61 Hours, Lee Child

Delacorte, 2010, 383 pages, $34.00 hc, ISBN 978-0-385-34058-8

Lee Child’s eminently capable hero Jack Reacher has been in a number of desperate situations before, but I don’t think he’s ever been as cold as in 61 Hours.  Taking place in wintry South Dakota, this fourteenth Reacher novel does for sub-zero temperatures what Echo Burning did for the Texan heat.

The set-up is ingenious: A lawyer is instructed by his incarcerated client to set up a series of events that will end up shaking a small community.  But in his driving haste, the lawyer causes an accident that strands a busload of passengers in the nearby town of Bolton.  Among the passengers is Jack Reacher… and he quickly concludes that the local police force is no match for what’s about to happen.  Asked to protect a crucial witness, Reacher realizes that there’s a lot more going on in this community than anyone could expect… and that many of the answers lie underneath a mysterious military installation not too far away.

As with previous Reacher thrillers, the chief attraction of 61 Hours is in seeing the hero react to his environment, understand the situation, call upon new friends, use his prodigious powers of deduction, and being slowly led to confront the real threat.  It takes a while for the true plot to reveal itself, and the masterful way in which it takes shape is one of the reasons why Child remains one of the best thriller writers currently in the business.  Lesser authors will envy the skill in which the first chapter is set up, with enough procedural detail, purposeful mystery, powerful narrative hooks and ticking clock.  It’s all there in the first few pages, and Reacher fans will just want to let themselves sink in a good chair and enjoy the rest of the book.

Most of what follows is just as good as other novels in the series.  After the frantic urban frenzy of Gone Tomorrow, Child is back to heartland America with his depiction of a cold small Dakotan community.  The presence of a supermax prison not too far away sets up a few delightful complications, whereas the nearby abandoned military base is also a rich magnet for revelations.  It climaxes in a fight in which Reacher’s usual advantages are negated, further proof that Child is still interested in mining all sorts of possibilities from his series.

Barely worth noting is a brief reference to Reacher being identified by the Army as an aggression child prodigy; that, like his freakish gift for numbers in Bad Luck and Trouble, probably won’t ever be referred to again.   Also worth forgetting is the revelation of a criminal informer within friendly ranks: Either Child is getting predictable or he tips his hands way too early, because the mole is far, far too easy to identify even as events are occurring.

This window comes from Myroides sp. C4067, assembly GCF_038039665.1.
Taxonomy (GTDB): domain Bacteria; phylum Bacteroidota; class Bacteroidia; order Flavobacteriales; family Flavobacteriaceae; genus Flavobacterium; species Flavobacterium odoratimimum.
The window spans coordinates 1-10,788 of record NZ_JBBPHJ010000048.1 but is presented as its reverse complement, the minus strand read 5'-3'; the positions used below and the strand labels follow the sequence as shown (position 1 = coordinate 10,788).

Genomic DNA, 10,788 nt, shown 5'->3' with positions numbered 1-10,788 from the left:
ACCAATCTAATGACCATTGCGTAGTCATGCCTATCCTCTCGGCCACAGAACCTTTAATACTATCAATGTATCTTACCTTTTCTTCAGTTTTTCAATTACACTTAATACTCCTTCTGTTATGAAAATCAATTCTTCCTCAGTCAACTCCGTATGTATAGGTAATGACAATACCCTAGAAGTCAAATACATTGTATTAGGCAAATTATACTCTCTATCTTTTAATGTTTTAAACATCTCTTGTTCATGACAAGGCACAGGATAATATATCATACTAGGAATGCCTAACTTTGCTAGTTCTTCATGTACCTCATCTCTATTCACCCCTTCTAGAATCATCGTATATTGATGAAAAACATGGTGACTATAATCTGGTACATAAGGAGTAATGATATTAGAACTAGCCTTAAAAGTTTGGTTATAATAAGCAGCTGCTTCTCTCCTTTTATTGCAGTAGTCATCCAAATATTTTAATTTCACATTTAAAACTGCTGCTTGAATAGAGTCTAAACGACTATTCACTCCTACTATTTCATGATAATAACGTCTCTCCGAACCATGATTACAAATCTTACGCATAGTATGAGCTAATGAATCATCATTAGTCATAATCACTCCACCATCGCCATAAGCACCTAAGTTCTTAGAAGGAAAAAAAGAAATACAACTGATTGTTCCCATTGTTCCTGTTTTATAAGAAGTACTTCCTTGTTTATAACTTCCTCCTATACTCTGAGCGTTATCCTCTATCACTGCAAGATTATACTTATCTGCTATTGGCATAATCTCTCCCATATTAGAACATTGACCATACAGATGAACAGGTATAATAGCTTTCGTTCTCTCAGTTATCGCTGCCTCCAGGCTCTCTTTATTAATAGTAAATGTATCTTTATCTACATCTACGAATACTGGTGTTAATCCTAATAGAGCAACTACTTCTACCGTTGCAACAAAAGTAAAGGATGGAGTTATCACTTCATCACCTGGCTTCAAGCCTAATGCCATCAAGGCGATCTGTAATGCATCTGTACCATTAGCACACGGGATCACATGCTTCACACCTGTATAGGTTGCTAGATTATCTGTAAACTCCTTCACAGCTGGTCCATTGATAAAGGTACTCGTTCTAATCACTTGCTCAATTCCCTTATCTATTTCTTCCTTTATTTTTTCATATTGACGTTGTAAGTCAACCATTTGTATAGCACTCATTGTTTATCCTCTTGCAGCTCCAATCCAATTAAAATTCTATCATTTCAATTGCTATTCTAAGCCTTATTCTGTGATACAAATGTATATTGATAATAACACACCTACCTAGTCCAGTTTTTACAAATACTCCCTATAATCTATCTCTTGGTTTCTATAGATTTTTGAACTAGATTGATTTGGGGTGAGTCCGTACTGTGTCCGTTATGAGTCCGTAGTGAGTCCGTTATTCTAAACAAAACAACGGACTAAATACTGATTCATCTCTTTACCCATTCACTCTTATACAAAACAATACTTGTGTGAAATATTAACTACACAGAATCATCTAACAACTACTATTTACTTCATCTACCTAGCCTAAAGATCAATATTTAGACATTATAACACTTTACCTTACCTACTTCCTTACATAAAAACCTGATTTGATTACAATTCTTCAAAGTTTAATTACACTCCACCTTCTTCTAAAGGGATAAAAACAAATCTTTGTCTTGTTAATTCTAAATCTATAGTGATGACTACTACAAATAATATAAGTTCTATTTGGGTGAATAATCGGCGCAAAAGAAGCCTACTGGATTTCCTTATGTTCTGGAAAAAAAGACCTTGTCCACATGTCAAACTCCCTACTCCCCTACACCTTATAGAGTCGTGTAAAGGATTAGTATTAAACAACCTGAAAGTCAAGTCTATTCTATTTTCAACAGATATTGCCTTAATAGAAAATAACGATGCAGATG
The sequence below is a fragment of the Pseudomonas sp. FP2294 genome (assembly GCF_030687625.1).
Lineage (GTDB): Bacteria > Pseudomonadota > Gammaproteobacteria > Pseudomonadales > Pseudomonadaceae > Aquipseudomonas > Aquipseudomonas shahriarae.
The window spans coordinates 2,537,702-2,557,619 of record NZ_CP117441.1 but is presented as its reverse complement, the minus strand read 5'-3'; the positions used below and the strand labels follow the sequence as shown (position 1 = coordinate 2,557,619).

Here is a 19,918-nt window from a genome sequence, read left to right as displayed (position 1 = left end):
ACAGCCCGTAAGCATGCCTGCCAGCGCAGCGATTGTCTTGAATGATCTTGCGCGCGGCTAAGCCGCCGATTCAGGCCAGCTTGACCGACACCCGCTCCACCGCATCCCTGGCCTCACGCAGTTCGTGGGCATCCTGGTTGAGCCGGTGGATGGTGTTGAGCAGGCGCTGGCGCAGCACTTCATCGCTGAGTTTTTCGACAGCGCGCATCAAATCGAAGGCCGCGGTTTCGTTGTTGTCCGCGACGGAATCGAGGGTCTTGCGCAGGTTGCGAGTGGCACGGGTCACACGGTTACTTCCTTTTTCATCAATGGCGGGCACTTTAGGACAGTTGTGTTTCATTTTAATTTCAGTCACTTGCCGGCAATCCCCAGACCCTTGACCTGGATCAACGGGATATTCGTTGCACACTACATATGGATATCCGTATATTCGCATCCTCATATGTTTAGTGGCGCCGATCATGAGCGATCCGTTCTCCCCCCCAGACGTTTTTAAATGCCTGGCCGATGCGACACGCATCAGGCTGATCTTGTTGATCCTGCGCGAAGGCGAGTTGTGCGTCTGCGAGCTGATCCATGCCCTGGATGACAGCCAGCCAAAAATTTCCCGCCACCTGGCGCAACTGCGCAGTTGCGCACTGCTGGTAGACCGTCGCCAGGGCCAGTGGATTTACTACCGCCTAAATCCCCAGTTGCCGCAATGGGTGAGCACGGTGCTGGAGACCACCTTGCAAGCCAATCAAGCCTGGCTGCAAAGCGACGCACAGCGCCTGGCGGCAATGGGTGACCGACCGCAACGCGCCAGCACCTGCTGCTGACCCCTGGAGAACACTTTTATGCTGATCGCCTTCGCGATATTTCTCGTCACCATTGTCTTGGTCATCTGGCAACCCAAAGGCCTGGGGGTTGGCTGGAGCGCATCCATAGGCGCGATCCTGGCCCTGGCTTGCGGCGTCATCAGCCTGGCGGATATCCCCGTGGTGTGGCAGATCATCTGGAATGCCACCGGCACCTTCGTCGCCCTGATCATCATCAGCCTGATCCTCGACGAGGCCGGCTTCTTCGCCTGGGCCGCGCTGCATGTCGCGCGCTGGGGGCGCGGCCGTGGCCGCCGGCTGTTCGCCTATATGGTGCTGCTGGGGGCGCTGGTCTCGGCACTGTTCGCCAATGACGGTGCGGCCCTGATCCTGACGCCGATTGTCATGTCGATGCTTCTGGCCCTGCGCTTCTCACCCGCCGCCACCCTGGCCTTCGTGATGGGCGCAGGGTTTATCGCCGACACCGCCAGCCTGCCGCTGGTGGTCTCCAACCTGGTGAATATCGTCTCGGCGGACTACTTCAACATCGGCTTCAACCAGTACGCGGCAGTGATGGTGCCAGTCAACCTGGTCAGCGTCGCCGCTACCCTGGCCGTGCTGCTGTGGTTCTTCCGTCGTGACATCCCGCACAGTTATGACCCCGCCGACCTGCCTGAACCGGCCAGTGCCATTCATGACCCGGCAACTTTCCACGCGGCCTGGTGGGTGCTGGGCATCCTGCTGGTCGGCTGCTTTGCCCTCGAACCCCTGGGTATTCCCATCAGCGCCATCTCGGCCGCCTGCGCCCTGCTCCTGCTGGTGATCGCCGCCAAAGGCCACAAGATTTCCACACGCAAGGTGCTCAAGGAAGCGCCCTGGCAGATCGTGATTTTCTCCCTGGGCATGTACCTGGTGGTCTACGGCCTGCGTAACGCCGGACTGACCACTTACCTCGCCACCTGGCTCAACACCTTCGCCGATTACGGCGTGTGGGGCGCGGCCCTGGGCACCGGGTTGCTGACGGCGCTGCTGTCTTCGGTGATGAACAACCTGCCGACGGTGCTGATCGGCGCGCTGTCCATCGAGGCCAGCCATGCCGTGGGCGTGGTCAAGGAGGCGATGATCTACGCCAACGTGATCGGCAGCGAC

Stylistically, 61 Hours is notable for the dramatic countdown announced by its title: All chapters end up with a reminder of the current time, and how many hours/minutes are left before… something.  That something, alas, ends up being a cliff-hanger ending.  And if you don’t want to hear more about the biggest misstep in the Reacher series since the hypnosis nonsense in Running Blind, skip the next two paragraphs:

It’s not entirely a cliff-hanging ending: The main plot is wrapped up, the antagonist is punished and the revelations are exhausted.  The only thing left hanging, in fact, is Reacher’s fate: The story concludes with him desperately racing toward an exit, whereas the epilogue describes in rich and meticulous detail why no one could have survived his predicament.  The novel ends without Reacher in sight, most surviving characters concluding that he’s definitely dead.

But is he?  Peeking ahead to the next Reacher novel, Worth Dying For, reveals an infuriating answer: Reacher is alive (no surprise here), but the explanation of his survival is so vague as to be useless: the various obstacles described in 61 Hours’ epilogue are not acknowledged, and so we’re left with an unfulfilled mystery.  A latter book may fill in the blanks (there are indications that Reacher sets out to meet a character introduced in 61 Hours) but who knows?  Why conclude the book in this way if it’s not going to mean anything?

If readers can stomach its meaningless cliff-hanger, 61 Hours is another decent entry in the Reacher canon, and further proof of Child’s ability to wring thrills out of small American towns.  The chills felt by readers won’t necessarily be caused by the novel’s glacial setting.

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